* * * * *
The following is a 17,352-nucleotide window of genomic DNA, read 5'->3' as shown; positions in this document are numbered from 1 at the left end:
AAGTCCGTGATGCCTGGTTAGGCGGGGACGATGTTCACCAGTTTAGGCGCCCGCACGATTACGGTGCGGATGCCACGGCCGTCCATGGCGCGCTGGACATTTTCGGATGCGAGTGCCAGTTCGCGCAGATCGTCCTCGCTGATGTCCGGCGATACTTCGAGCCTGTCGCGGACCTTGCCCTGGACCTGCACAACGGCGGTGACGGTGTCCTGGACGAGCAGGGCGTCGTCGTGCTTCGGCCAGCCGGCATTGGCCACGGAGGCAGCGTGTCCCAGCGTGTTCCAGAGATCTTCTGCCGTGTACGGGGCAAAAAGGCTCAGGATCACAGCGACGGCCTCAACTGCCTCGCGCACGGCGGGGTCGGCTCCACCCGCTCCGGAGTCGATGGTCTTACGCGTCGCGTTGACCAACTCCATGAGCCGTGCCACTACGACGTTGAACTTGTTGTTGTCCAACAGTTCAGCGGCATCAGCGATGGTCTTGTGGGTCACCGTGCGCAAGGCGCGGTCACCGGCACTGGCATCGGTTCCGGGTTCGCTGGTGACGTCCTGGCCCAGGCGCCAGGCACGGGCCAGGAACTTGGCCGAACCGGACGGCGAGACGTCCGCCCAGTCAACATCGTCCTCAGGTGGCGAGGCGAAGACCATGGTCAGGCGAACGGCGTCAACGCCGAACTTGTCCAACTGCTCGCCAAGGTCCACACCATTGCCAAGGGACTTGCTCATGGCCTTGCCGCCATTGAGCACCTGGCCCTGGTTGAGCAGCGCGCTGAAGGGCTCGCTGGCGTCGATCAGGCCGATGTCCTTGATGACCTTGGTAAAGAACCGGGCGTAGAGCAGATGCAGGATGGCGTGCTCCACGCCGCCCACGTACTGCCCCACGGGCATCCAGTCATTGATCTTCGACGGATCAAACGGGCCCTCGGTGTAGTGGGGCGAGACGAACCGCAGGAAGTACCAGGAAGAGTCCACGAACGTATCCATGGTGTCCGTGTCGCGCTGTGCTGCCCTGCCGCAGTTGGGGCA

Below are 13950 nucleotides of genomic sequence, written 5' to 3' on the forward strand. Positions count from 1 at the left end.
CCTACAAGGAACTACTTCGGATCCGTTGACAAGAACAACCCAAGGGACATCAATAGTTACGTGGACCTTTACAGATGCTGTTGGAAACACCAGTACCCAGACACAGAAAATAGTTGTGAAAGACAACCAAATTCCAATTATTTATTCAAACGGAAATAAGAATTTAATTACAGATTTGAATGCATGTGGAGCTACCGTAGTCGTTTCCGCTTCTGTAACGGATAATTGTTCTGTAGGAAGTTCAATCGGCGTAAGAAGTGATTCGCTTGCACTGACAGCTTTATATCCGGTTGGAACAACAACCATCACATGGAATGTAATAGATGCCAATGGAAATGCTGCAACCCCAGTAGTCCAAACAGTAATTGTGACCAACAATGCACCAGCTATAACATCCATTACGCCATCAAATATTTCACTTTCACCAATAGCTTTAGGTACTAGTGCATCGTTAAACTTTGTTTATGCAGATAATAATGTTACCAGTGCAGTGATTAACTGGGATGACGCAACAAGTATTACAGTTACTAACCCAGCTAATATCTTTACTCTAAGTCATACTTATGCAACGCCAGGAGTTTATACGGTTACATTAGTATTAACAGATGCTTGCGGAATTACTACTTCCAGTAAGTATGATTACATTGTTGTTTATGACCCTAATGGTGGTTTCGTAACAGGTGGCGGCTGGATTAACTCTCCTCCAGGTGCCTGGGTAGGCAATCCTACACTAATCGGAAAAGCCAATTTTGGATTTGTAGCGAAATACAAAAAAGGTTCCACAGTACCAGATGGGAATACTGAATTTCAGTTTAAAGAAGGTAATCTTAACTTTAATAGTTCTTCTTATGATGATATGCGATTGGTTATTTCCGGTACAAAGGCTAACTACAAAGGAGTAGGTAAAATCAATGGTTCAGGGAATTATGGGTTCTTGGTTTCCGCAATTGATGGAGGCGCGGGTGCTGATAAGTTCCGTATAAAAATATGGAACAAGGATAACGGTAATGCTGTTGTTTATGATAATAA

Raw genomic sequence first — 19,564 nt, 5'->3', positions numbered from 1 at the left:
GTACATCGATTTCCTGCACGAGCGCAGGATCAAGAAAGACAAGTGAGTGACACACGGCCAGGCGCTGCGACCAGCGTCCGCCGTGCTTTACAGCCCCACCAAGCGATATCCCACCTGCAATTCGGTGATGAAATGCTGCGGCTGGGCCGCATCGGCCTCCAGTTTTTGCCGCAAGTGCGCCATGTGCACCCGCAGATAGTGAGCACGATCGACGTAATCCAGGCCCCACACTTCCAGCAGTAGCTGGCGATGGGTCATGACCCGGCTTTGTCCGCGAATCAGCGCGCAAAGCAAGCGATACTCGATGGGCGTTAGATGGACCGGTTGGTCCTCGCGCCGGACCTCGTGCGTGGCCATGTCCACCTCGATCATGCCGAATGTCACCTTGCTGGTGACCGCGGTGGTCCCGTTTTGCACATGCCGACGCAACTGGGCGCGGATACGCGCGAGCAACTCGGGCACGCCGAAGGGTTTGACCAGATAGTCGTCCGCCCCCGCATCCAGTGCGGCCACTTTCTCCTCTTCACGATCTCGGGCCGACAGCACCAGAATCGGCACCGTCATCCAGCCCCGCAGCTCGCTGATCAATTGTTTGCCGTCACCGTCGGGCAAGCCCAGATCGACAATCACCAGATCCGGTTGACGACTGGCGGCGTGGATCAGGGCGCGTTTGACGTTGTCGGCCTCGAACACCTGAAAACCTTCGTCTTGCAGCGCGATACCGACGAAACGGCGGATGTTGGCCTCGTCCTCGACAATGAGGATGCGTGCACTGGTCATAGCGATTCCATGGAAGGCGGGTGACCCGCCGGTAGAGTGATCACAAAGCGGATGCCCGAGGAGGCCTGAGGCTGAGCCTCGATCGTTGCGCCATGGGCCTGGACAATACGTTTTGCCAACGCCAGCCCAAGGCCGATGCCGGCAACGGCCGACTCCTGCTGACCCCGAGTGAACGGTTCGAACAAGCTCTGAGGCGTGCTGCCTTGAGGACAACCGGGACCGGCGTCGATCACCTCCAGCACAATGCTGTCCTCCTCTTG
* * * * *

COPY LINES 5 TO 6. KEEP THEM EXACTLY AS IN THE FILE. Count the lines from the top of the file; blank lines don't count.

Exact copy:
Raw genomic sequence first — 19,564 nt, 5'->3', positions numbered from 1 at the left:
GTACATCGATTTCCTGCACGAGCGCAGGATCAAGAAAGACAAGTGAGTGACACACGGCCAGGCGCTGCGACCAGCGTCCGCCGTGCTTTACAGCCCCACCAAGCGATATCCCACCTGCAATTCGGTGATGAAATGCTGCGGCTGGGCCGCATCGGCCTCCAGTTTTTGCCGCAAGTGCGCCATGTGCACCCGCAGATAGTGAGCACGATCGACGTAATCCAGGCCCCACACTTCCAGCAGTAGCTGGCGATGGGTCATGACCCGGCTTTGTCCGCGAATCAGCGCGCAAAGCAAGCGATACTCGATGGGCGTTAGATGGACCGGTTGGTCCTCGCGCCGGACCTCGTGCGTGGCCATGTCCACCTCGATCATGCCGAATGTCACCTTGCTGGTGACCGCGGTGGTCCCGTTTTGCACATGCCGACGCAACTGGGCGCGGATACGCGCGAGCAACTCGGGCACGCCGAAGGGTTTGACCAGATAGTCGTCCGCCCCCGCATCCAGTGCGGCCACTTTCTCCTCTTCACGATCTCGGGCCGACAGCACCAGAATCGGCACCGTCATCCAGCCCCGCAGCTCGCTGATCAATTGTTTGCCGTCACCGTCGGGCAAGCCCAGATCGACAATCACCAGATCCGGTTGACGACTGGCGGCGTGGATCAGGGCGCGTTTGACGTTGTCGGCCTCGAACACCTGAAAACCTTCGTCTTGCAGCGCGATACCGACGAAACGGCGGATGTTGGCCTCGTCCTCGACAATGAGGATGCGTGCACTGGTCATAGCGATTCCATGGAAGGCGGGTGACCCGCCGGTAGAGTGATCACAAAGCGGATGCCCGAGGAGGCCTGAGGCTGAGCCTCGATCGTTGCGCCATGGGCCTGGACAATACGTTTTGCCAACGCCAGCCCAAGGCCGATGCCGGCAACGGCCGACTCCTGCTGACCCCGAGTGAACGGTTCGAACAAGCTCTGAGGCGTGCTGCCTTGAGGACAACCGGGACCGGCGTCGATCACCTCCAGCACAATGCTGTCCTCCTCTTG